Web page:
© ROYAL ONTARIO MUSEUM. PHOTOS: JEAN-BERNARD CARON
Ulospongiella is considered a primitive demosponge (Rigby, 1986). Demosponges, the same group that are harvested as bath sponges, represent the largest class of sponges today.
Ulospongiella – from the Greek oulus, “wooly or curly,” and spongia, “sponge.” The name refers to the curled or curved spicules forming the skeleton.
ancyla – from the Greek anklyos, “bent or hooked.” The name makes reference to the curved spicules.
Burgess Shale and vicinity: none.
Other deposits: none.
The Trilobite Beds on Mount Stephen.
Ulospongiella was described by Rigby and Collins in 2004 based on collections made by the Royal Ontario Museum.
Ulospongiella is a small sponge less than 2 cm in height. Its shape is subcyclindrical with a rounded base. Most spicules forming the skeleton are pointed at both ends (oxeas). These oxeas are strongly curved or hooked shape and form a relatively dense mesh. A few coarser and longer spicules with a round base extend upward from the wall. There is no clear indication of canals within the sponge there is no evidence of a central cavity (spongocoel).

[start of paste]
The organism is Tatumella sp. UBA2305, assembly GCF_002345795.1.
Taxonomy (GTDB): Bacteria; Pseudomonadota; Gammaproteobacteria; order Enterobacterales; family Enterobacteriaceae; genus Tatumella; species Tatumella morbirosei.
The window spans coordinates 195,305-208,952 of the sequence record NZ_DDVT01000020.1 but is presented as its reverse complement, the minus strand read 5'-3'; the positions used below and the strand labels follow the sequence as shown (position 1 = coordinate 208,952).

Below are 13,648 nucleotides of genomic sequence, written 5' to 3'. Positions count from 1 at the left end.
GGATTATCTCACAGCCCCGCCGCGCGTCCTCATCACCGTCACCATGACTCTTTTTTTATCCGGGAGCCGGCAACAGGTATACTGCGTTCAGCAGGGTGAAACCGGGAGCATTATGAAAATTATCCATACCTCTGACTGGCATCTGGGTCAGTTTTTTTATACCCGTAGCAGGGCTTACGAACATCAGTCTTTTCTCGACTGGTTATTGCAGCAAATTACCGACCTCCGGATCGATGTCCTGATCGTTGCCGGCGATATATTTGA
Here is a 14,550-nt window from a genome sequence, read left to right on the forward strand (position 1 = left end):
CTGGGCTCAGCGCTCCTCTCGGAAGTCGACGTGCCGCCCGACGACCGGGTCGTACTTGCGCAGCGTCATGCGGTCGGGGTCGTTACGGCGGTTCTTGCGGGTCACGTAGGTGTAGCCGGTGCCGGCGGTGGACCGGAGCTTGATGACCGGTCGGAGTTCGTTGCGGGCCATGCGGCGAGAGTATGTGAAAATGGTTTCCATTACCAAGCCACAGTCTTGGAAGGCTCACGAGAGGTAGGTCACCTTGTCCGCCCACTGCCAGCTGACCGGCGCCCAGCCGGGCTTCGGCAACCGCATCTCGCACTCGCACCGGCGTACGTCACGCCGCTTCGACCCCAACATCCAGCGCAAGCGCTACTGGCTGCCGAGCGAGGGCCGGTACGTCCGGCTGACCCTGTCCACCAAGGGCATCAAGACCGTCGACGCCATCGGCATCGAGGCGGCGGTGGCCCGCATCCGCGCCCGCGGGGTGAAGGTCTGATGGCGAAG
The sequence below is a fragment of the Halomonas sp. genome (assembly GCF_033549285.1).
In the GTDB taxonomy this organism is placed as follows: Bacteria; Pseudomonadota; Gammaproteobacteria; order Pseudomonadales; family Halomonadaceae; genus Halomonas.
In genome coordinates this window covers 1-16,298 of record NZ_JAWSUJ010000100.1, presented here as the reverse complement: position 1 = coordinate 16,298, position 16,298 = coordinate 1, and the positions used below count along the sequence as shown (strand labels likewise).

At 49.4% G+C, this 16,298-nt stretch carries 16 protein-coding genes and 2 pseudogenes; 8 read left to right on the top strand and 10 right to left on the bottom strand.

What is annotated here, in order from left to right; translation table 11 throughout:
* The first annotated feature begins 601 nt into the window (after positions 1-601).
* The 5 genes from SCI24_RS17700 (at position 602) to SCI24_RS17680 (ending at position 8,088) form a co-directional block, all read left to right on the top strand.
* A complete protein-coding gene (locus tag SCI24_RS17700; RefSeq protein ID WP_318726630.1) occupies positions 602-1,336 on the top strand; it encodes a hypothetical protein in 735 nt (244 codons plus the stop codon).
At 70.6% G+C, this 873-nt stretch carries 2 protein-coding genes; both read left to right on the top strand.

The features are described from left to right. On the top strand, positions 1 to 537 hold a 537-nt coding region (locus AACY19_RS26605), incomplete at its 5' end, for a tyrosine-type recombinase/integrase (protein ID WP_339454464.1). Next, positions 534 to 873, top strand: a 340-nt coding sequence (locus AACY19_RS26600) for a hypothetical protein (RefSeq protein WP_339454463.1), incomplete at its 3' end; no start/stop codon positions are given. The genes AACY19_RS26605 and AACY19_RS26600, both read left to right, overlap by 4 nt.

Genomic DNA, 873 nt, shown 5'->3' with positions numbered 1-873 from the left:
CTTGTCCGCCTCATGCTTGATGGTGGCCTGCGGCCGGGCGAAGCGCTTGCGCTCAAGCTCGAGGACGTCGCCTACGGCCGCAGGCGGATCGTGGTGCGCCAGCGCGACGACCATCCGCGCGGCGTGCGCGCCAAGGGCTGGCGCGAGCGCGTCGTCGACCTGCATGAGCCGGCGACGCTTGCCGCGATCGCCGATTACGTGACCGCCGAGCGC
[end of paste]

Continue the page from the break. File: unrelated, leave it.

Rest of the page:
Only three specimens are known, all from the Trilobite Beds.
Ulospongiella would have lived attached to the sea floor. Particles of organic matter were extracted from the water as they passed through canals in the sponge’s wall.
RIGBY, J. K. AND D. COLLINS. 2004. Sponges of the Middle Cambrian Burgess Shale and Stephen Formations, British Columbia. Royal Ontario Museum Contributions in Science (1): 155 p.